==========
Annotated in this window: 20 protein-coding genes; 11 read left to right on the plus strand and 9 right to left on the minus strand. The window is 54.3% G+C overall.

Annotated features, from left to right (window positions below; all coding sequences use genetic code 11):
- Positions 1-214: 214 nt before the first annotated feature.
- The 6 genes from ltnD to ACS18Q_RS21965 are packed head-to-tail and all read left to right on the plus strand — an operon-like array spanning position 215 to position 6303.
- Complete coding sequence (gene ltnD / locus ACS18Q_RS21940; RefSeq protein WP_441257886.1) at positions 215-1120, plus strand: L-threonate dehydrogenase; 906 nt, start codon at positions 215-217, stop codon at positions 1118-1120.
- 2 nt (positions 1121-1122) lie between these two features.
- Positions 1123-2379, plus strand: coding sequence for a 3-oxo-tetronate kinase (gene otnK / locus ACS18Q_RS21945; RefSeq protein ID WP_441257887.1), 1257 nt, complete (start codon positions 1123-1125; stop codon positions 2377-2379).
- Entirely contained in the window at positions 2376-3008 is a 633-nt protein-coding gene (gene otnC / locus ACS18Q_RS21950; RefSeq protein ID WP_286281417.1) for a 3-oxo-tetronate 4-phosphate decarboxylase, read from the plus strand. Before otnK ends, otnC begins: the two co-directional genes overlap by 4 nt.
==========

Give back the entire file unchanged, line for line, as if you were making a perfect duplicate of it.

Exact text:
Annotated in this window: 20 protein-coding genes; 11 read left to right on the plus strand and 9 right to left on the minus strand. The window is 54.3% G+C overall.

Annotated features, from left to right (window positions below; all coding sequences use genetic code 11):
- Positions 1-214: 214 nt before the first annotated feature.
- The 6 genes from ltnD to ACS18Q_RS21965 are packed head-to-tail and all read left to right on the plus strand — an operon-like array spanning position 215 to position 6303.
- Complete coding sequence (gene ltnD / locus ACS18Q_RS21940; RefSeq protein WP_441257886.1) at positions 215-1120, plus strand: L-threonate dehydrogenase; 906 nt, start codon at positions 215-217, stop codon at positions 1118-1120.
- 2 nt (positions 1121-1122) lie between these two features.
- Positions 1123-2379, plus strand: coding sequence for a 3-oxo-tetronate kinase (gene otnK / locus ACS18Q_RS21945; RefSeq protein ID WP_441257887.1), 1257 nt, complete (start codon positions 1123-1125; stop codon positions 2377-2379).
- Entirely contained in the window at positions 2376-3008 is a 633-nt protein-coding gene (gene otnC / locus ACS18Q_RS21950; RefSeq protein ID WP_286281417.1) for a 3-oxo-tetronate 4-phosphate decarboxylase, read from the plus strand. Before otnK ends, otnC begins: the two co-directional genes overlap by 4 nt.